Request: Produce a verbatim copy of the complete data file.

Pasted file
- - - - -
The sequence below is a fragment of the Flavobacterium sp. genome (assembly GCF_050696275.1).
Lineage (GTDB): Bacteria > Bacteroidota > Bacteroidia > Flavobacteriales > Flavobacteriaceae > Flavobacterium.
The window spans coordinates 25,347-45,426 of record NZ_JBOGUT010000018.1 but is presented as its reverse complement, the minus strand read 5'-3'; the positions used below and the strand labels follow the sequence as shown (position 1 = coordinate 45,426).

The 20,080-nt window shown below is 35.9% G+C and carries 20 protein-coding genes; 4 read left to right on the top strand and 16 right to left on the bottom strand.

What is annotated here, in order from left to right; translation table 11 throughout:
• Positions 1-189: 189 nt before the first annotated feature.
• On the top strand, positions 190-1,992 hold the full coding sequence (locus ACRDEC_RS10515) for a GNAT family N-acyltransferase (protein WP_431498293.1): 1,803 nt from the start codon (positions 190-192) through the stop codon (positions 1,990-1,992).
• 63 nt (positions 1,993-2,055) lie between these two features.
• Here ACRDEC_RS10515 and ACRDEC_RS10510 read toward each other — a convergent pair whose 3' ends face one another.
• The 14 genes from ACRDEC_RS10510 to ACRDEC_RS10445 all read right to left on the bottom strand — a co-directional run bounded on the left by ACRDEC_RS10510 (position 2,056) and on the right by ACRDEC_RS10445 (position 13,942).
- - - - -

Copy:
The sequence below is a fragment of the Flavobacterium sp. genome (assembly GCF_050696275.1).
Lineage (GTDB): Bacteria > Bacteroidota > Bacteroidia > Flavobacteriales > Flavobacteriaceae > Flavobacterium.
The window spans coordinates 25,347-45,426 of record NZ_JBOGUT010000018.1 but is presented as its reverse complement, the minus strand read 5'-3'; the positions used below and the strand labels follow the sequence as shown (position 1 = coordinate 45,426).

The 20,080-nt window shown below is 35.9% G+C and carries 20 protein-coding genes; 4 read left to right on the top strand and 16 right to left on the bottom strand.

What is annotated here, in order from left to right; translation table 11 throughout:
• Positions 1-189: 189 nt before the first annotated feature.
• On the top strand, positions 190-1,992 hold the full coding sequence (locus ACRDEC_RS10515) for a GNAT family N-acyltransferase (protein WP_431498293.1): 1,803 nt from the start codon (positions 190-192) through the stop codon (positions 1,990-1,992).
• 63 nt (positions 1,993-2,055) lie between these two features.
• Here ACRDEC_RS10515 and ACRDEC_RS10510 read toward each other — a convergent pair whose 3' ends face one another.
• The 14 genes from ACRDEC_RS10510 to ACRDEC_RS10445 all read right to left on the bottom strand — a co-directional run bounded on the left by ACRDEC_RS10510 (position 2,056) and on the right by ACRDEC_RS10445 (position 13,942).